#7: The World Famous Cody Rodeo. Never had been to a rodeo…it was a truly sort of fun experience. The girls lined up to get the participants autographs afterwards and it’s kid friendly as they get the kids involved in a chasing calf scene that is quite funny to watch. The rodeo clown/host for the night kept the things upbeat and although the contestants (it’s a real sort of minor league for rodeo participants) didn’t fare all too well, the rodeo clowns’ antics truly made for a fun evening. Another highly recommended fun event to see & do. While in Cody, you should try to stop and visit the downtown area, which is beyond adorable and wear I shopped to get my hiking shoes man, I wish I paid that price that link quotes(that can also be used for trail running which was a fave past time of mine awhile back before the big sprained ankle incident of ’05!).

#7: Bighorn National Mountain & Forest as we found out are a destination in of themselves! I cannot access any of my images off this computer currently (grrr…) however I do promise you that the Bighorn area is an area well worth spending the day travelling in and around. It’s on the drive going from Rapid City up to Cody and we couldn’t stop ourselves from stopping (plus climbing that mountain put a workload on our SUV that it hadn’t seen before!) Take the Rt 14 passageway going up (much less steep then the 14a Medicine Wheel passage that I recommend seeing on the way back to Illinois).

Buffalo Bill Reservoir

Shoshone River After the Dam

#6: The Buffalo Bill Reservoir and Shoshone National Forest (all in the front/backyard of Yellowstone’s East Entrance). This area is amazing. The Reservoir has a visitors center (where we first paid attention and purchased National Park Passports for the girls) , there at the center you learn all about harnessing the power of water. Buffalo Bill (as I learned) was a visionary of his time and envisioned the damming of the Shoshone River to bring agriculture and vibrant life to this area of Wyoming. The Reservoir is an amazing amazing body of water and you come away from viewing this site with awe at what man could do before the dawn of industrial machinery.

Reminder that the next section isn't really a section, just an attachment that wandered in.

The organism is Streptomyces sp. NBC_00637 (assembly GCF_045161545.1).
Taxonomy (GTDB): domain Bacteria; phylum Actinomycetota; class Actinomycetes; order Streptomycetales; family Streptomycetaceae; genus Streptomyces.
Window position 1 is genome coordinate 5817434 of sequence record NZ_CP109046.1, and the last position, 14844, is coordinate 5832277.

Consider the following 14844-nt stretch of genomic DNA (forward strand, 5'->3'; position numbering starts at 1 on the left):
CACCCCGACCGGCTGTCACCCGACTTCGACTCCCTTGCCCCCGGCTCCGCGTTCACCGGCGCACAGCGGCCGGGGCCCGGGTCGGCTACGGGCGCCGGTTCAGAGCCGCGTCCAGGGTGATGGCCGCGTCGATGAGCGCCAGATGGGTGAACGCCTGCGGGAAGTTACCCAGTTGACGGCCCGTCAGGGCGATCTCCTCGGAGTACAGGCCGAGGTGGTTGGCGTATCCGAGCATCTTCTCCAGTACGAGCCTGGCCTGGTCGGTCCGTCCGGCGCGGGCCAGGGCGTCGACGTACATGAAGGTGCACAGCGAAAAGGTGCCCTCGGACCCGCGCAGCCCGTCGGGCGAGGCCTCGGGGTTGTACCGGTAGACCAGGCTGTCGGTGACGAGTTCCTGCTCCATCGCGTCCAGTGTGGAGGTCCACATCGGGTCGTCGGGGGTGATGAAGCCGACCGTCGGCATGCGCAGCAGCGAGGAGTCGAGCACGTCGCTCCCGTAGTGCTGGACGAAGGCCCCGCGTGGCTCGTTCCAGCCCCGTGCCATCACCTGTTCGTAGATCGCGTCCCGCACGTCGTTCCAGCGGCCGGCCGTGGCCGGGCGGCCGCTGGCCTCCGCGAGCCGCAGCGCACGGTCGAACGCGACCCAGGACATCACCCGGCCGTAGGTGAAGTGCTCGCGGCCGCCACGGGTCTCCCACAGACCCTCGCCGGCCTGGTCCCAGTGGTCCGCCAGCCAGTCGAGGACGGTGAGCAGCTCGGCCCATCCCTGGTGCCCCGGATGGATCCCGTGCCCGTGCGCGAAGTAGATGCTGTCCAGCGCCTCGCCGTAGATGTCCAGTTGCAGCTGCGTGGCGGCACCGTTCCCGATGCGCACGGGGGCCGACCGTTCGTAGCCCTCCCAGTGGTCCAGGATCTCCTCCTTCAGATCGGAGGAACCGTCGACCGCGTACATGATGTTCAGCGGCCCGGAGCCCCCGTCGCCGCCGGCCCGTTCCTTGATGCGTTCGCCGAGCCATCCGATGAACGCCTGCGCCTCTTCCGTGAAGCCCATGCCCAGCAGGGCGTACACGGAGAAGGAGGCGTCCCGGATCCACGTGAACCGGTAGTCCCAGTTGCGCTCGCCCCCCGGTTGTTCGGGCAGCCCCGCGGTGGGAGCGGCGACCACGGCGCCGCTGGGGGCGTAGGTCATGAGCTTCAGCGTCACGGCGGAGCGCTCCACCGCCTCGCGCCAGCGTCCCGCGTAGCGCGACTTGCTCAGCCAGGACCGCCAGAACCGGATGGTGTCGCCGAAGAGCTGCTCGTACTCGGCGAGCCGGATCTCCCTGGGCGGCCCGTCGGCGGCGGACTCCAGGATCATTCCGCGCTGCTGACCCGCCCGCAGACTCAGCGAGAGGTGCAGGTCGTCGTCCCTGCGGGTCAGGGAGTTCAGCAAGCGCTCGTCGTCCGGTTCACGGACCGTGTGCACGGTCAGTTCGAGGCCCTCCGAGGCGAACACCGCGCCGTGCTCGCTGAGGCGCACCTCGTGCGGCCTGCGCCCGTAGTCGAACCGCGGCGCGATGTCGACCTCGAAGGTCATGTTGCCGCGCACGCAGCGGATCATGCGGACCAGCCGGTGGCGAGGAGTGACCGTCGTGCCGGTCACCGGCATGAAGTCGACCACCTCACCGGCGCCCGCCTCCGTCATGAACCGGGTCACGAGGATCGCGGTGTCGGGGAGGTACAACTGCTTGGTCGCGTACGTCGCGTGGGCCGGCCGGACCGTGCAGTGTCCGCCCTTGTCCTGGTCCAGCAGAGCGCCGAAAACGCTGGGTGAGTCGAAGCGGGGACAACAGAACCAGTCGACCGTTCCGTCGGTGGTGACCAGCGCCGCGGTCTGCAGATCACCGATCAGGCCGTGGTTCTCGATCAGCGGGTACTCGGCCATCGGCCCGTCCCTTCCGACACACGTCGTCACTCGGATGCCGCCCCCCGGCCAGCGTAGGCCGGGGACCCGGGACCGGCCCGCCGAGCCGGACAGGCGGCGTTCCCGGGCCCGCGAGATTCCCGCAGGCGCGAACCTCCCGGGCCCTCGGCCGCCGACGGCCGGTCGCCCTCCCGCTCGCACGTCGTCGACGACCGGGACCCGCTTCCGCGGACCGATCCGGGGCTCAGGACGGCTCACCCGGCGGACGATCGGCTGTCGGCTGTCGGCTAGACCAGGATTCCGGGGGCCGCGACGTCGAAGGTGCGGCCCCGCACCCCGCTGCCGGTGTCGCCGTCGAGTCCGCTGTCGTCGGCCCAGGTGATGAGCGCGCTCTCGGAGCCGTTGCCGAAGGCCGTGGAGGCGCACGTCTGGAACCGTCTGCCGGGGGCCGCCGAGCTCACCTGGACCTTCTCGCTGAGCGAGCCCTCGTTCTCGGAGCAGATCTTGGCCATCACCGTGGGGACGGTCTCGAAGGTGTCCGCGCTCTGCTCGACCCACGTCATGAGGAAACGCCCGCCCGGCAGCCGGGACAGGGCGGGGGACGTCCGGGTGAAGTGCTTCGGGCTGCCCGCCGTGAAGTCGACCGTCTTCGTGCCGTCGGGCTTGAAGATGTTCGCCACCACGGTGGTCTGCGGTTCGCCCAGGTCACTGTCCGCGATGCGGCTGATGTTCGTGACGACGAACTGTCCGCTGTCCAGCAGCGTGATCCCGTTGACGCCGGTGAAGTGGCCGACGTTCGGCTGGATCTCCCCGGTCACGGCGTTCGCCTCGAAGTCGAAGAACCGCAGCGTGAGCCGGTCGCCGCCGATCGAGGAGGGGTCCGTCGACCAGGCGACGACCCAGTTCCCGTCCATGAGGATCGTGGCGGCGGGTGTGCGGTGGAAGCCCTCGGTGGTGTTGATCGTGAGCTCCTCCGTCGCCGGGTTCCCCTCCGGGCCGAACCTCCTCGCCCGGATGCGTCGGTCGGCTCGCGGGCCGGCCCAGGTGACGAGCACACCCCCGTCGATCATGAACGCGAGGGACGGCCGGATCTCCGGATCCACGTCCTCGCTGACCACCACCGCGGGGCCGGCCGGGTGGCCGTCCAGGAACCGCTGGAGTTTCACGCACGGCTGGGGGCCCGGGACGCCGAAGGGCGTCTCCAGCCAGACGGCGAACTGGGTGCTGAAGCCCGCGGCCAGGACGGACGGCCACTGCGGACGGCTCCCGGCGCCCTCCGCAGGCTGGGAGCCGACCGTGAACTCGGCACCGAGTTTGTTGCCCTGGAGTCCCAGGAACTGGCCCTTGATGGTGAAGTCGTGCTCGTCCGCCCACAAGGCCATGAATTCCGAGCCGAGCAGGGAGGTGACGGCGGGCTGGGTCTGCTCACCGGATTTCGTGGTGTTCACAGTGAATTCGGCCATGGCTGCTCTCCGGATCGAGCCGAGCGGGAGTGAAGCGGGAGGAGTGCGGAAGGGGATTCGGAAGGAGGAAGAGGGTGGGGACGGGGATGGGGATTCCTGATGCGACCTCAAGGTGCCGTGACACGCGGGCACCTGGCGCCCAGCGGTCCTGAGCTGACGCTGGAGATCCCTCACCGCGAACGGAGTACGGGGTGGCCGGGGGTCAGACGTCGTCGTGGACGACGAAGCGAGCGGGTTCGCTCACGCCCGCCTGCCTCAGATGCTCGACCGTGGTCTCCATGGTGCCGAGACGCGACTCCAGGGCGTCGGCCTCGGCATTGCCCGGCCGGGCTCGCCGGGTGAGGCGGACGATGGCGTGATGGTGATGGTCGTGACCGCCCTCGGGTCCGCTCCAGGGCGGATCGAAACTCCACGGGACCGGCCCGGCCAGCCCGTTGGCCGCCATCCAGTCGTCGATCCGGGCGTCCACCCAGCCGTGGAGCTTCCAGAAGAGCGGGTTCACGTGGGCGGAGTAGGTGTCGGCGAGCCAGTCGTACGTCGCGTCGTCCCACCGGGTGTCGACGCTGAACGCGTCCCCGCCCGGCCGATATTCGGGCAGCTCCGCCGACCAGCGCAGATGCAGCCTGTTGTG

Lake Cabins: Where the Buffalo Roam

Frolick in the Lake at the Lake Hotel

Frolick in the Lake at the Lake Hotel II


#5: Where to stay in Yellowstone National Park. First off let me give a few tips re: lodging and eating. VISIT Old Faithful for a few hours and the surrounding geysers, however do not stay at the Old Faithful Inn. We found it overcrowded, overpriced and bustling with semi rude people. The staff less was less than helpful at times (for instance, I had to find out the physical address for the Inn and I was literally ignored by several staff members; my DH lost his wedding ring for a night and when he called them at the Inn they were rude and unhelpful. Again, this was high season for them so I am willing to cut some slack but the difference in attitude in the air between Old Faithful and Lake is almost palpable). However we highly HIGHLY recommend the Lake Cabins at the Lake Hotel (the Lake Hotel is the oldest hotel in the park and is very dignified in appearance). The staff at Lake Hotel and Cabins is pleasant and the atmosphere is lake laid back (if you ever have visited a resort lake type village you know what I’m saying). We aren’t really campers (not that we’ve experienced it, to tell the truth…LOL) so the lake cabins were the perfect blend of roughing it (not really) with civilization. What you do need to know about most if not all the lodging inside Yellowstone: there are no tvs, there is no air conditioning and if you stay at any of the cabins I highly recommend bringing a fan along with you because although Yellowstone evenings tend to be on the cooler side there is no guarantee of that happening in the high season months. If you plan to visit and stay at the park (be it hotel lodging *or* camping) it is highly highly recommended that you book WELL in advance. WELL in advance. Seriously, WELL in advance. We booked our stay in October of last year and could only book 2 consecutive nights at Old Faithful, if that gives you any idea. And we were told that the camp grounds book up before the hotels do so please abide, words to the wise.